I might even suggest buying 5-10 $1 items on eBay and giving (then receiving) positive feedback from those purchases in order to get your feedback score looking even higher. But, you must have feedback from at least 5-10 buyers!
Options for Getting Limits Increased:
There are two options for getting your limits increased.
- Calling eBay
I will go over both options and the pros and cons of each method.
Organic limit increases are the safest way to increase your limits. This process is super simple.
- Keep your DSR’s High
- Ship on time
- Upload Tracking
- Get lots of Positive Feedback (use the automation app like FeedbackPro)
- Answer customer inquiries quickly (and provide excellent service)
- **Use almost all of your current limits
The most important step above is “use almost all of your current limits”. eBay simply will not increase your limits if you don't need them increased. Maxing out your listings shows eBay that you have and use your current limits and are able to stay in good standing. Therefore, you can be trusted with higher limits.
If you are doing the above 6 steps then eBay will raise your limits automatically without you having to call in. **Another good piece of advice is to change your eBay account to a Business Account. This will also help with those automatic limit increases.
The only downside to automatic listing increased through organic account use is that it may take a little more time. However, the increases generally seem to be more significant with this method as well.
Once you have received 5-10 positive feedbacks and you are using your current limits, if you have not received an automatic increase you can either keep waiting (it will come) or you can go ahead and call eBay.
The downside here is that any contact with eBay can hurt as much as it can help. So, you need to be careful what you say, and how you present yourself and your business to eBay.
eBay will likely take you through 2 steps. The first step is verifying your identity. They will ask you personal questions from public records to be sure you are who you say you are. Questions like have you ever lived on this street, or did you take out a loan on this vehicle. Are you personally known to so and so? Etc. These questions will be multiple choice.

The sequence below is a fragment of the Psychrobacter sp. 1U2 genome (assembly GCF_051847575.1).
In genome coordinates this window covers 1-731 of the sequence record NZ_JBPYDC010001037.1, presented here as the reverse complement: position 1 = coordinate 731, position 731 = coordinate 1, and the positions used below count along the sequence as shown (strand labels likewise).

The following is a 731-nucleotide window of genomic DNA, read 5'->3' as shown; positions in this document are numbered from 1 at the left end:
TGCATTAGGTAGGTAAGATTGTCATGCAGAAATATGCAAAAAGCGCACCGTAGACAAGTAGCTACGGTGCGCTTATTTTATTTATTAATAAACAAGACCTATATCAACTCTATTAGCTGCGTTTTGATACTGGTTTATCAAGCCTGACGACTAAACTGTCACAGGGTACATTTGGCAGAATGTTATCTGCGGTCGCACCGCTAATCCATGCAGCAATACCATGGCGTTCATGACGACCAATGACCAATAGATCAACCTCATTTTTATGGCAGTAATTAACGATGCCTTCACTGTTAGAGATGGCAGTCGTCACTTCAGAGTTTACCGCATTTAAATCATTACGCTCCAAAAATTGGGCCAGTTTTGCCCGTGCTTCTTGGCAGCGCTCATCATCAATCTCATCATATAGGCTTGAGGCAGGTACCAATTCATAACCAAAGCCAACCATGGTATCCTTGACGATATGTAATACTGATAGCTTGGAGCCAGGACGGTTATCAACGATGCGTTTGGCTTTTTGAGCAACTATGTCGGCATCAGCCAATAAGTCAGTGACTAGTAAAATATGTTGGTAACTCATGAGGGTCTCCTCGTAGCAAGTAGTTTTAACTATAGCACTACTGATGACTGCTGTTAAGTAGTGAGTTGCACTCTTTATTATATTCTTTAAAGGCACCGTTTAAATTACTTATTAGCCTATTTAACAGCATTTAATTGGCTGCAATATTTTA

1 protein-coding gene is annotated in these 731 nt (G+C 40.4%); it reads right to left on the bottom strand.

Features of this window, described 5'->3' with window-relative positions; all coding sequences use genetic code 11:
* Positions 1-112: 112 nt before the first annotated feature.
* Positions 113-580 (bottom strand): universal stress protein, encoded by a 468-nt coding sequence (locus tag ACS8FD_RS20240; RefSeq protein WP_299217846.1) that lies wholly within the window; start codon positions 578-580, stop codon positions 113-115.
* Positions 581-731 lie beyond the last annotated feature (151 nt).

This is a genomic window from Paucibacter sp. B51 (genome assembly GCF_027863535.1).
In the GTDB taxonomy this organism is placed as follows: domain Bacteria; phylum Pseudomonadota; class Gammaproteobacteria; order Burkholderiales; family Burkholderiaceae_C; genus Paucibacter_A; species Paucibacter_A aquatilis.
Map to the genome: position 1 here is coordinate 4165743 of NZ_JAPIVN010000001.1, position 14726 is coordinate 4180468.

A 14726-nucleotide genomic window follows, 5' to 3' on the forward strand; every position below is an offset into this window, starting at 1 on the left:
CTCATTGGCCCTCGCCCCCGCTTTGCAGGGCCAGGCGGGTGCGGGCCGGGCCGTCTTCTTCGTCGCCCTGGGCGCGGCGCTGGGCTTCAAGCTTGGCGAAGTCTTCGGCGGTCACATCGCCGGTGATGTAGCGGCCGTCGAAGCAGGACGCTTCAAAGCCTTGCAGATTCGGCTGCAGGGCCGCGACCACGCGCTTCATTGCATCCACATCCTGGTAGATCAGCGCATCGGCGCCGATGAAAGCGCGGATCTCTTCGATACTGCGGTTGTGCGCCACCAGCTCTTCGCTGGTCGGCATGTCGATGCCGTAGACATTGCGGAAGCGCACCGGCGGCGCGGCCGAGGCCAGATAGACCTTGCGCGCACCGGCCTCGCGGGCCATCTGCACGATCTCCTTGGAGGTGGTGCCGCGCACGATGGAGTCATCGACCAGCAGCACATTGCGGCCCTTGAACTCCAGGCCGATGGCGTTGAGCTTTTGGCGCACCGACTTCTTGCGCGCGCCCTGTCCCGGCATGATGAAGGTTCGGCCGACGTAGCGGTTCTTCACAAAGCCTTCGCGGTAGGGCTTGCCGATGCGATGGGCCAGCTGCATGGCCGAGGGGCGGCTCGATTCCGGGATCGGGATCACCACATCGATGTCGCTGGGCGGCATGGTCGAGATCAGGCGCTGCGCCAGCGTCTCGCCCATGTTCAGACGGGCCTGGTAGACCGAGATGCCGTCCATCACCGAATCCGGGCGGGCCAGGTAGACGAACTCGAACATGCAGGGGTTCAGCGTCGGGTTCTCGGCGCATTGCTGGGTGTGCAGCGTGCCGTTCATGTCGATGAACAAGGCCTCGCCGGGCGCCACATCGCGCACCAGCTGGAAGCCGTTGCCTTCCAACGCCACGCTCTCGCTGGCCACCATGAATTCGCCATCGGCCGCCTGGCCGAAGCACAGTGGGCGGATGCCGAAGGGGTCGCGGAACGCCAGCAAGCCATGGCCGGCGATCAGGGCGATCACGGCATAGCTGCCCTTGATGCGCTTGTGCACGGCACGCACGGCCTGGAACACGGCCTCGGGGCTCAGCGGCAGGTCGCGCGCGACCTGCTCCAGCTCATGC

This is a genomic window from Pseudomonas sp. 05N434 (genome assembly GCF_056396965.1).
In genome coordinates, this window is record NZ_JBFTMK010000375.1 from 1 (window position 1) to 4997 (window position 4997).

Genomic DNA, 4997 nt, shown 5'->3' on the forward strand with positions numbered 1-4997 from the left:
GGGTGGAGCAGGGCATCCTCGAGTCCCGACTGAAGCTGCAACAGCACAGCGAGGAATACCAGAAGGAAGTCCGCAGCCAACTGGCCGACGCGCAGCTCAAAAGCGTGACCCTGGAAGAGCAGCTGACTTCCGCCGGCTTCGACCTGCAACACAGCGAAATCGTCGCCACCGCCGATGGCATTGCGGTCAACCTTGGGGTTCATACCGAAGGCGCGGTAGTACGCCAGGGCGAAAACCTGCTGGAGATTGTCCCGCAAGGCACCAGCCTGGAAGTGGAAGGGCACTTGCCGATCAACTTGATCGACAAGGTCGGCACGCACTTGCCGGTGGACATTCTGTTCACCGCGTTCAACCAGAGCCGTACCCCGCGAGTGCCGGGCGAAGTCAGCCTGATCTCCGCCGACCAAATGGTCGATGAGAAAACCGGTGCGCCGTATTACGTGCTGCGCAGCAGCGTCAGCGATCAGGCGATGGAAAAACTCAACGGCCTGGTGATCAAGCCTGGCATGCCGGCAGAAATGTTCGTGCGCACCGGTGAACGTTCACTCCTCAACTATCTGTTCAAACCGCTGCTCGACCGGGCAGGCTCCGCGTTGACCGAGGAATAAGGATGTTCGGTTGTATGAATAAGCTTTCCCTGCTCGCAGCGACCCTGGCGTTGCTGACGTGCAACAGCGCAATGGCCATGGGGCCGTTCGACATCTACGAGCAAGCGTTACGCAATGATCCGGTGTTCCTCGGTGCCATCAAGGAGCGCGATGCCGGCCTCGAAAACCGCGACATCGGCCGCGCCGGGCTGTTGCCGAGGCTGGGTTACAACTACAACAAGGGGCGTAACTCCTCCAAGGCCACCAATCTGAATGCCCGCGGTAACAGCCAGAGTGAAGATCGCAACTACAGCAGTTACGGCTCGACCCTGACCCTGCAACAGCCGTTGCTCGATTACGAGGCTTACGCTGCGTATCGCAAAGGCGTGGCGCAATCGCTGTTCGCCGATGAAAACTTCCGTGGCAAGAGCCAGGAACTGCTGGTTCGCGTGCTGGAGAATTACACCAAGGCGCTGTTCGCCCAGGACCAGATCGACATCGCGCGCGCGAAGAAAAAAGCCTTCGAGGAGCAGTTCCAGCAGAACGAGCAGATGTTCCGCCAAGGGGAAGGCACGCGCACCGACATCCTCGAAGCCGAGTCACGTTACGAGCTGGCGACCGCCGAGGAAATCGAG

Once that is completed, they likely will continue to ask you some of the following questions below. I’ve included some good generic answers as well.
- Where do you get the items that you sell? Various swap meets, flea markets, online wholesale stores and China.
- What are your goals with this business? Growing my store
- How fast do you dispatch orders? Within 1-2 business days.
- How do you get pictures of your products? I take pictures in my photo booth I have here at home. Sometimes I have a professional take my photos for me.
- What carrier do you use? I use all different carries. USPS and Fed Ex a lot.
- Do you upload tracking? Yes, always.
Just be prepared. The less you say to suggest drop shipping the better. eBay will likely then increase your limits. Wait 30 days, if you don’t receive another limit increase then call eBay again. You can repeat this process every 30 days.
The most important piece of advice you can take away from this article is to USE YOUR LIMITS. Max out your limits. If you have 10, list 10. If you have 50, list 45. If you have 100, list 90. If you have 5,000, list 4,900. Etc. Using your limits combined with good account standing will get you the most frequent limit increases.
With drop shipping, the goal is to get the highest limits possible. Wouldn’t it be wonderful to be like some of the high volume drop shippers with 250,000 listings netting $1,000 a day?